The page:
RBMX (RNA-binding motif on the X chromosome, also called hnRNPG) is the X homologue of the candidate spermatogenesis gene RBMY located on the human and mouse Y chromosome (Delbridge et al., 1999; Mazeyrat et al., 1999). The RBMX and RBMY genes have differentiated and evolved separately on the mammalian sex chromosomes, because marsupials and eutherians diverged 180 MYA. RBMY has been identified on the Y chromosome of all therian mammals and RBMX has been found on the X chromosome in human and mouse. Human RBMY is expressed exclusively in the testis (Ma et al., 1993; Elliott et al., 1997), whereas human RBMX is ubiquitously expressed (Soulard et al., 1993) and subject to X inactivation (Lingenfelter et al., 2001).
The human RBMX and RBMY genes encode RNA-binding proteins with approximately 60% homology (Delbridge et al., 1997). RBMY contains a triple repeat of an internal exon compared with RBMX (Delbridge et al., 1999) that results in four SRGY boxes in RBMY (Ma et al., 1993). Both RBMY and RBMX are nuclear proteins, which interact with splice site selection and signal transduction proteins (Elliott et al., 2000; Venables et al., 1999, 2000) and, therefore, are likely to be involved in RNA processing. The RBMX protein contains an 80 amino acid RNA-binding domain at the N-terminus. The C-terminal auxiliary domain of RBMX is composed of a high proportion of serine, arginine, and glycine residues and is posttranscriptionally glycosylated. These features are typical of many RNA-binding proteins, and so presumably enhance the RNA-binding properties of this protein (Weighardt et al., 1996).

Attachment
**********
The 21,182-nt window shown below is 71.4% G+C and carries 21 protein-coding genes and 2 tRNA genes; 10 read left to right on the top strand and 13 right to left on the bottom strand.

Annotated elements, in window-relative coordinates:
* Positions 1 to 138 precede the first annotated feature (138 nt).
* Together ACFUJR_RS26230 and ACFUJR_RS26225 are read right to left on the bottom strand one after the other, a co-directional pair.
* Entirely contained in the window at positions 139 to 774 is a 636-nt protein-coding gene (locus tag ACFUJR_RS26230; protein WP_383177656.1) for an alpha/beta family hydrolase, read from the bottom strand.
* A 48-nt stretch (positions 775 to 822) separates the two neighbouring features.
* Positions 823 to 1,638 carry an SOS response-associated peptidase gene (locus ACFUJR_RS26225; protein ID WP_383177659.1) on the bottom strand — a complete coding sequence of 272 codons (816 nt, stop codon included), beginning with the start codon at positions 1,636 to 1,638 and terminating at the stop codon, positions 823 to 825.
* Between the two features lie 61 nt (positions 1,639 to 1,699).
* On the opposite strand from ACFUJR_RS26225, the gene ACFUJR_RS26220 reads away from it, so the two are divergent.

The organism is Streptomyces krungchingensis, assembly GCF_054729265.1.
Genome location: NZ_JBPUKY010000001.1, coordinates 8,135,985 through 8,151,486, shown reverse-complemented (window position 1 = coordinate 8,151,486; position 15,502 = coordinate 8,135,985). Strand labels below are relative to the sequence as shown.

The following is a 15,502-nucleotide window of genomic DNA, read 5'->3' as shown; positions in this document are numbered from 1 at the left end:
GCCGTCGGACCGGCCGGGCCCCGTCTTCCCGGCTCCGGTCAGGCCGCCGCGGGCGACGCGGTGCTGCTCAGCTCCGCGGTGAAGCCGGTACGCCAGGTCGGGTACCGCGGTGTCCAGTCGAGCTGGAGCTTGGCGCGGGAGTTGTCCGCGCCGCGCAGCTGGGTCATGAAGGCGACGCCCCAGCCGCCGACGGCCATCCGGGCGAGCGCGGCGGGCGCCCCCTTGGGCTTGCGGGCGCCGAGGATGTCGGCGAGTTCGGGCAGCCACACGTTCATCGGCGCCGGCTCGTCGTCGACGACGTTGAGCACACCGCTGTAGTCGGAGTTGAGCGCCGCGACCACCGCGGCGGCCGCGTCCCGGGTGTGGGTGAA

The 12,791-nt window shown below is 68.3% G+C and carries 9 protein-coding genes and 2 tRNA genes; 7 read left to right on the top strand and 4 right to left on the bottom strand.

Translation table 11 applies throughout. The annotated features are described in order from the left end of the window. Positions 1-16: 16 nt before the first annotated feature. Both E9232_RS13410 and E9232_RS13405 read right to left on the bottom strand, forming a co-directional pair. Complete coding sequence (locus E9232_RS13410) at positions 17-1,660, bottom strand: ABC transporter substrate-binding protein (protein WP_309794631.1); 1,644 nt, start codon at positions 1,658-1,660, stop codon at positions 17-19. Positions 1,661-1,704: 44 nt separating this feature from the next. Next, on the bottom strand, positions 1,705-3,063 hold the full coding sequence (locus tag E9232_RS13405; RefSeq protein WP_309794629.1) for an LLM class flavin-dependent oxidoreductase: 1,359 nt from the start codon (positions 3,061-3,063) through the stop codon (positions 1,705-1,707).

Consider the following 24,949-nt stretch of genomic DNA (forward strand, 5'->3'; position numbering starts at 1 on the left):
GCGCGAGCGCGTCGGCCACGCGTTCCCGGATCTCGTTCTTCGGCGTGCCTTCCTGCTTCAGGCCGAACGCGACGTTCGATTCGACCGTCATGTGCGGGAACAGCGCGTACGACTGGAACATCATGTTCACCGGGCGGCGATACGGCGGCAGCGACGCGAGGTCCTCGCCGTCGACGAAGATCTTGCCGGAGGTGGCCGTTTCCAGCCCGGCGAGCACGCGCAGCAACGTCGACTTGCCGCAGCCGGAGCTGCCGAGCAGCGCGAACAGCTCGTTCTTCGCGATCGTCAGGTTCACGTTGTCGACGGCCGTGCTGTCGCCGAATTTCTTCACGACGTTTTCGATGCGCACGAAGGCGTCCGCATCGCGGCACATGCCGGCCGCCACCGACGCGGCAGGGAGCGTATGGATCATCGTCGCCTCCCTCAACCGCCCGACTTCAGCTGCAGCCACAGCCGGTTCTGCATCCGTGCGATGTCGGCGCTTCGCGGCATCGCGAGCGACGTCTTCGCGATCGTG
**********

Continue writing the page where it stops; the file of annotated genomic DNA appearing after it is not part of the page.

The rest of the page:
The functions of the RBMX and RBMY genes are unknown. The testis-specific expression of RBMY in mammals suggests it is involved in RNA processing during spermatogenesis, and deletions of the Y chromosome that include RBMY lead to azoospermia (Ma et al., 1993). In contrast, RBMX has a widespread expression pattern, suggesting that it may exert its effects on general developmental processes. RBMX is located on the human X chromosome at Xq26 (Delbridge et al., 1999), and on the mouse X chromosome at XA3-XA5 (Mazeyrat et al., 1999). Its position on the human X chromosome, and its widespread expression pattern suggest that it may be involved in one of several multifaceted disorders that have been mapped to Xq26-27 (Zucchi et al., 1999), which include those leading to mental retardation as well as a range of other physical abnormalities. The RBMX gene has also been implicated in human systemic lupus erythematosus (SLE), as dogs with an SLE-like syndrome have circulating autoantibodies to RBMX (Soulard et al., 2002).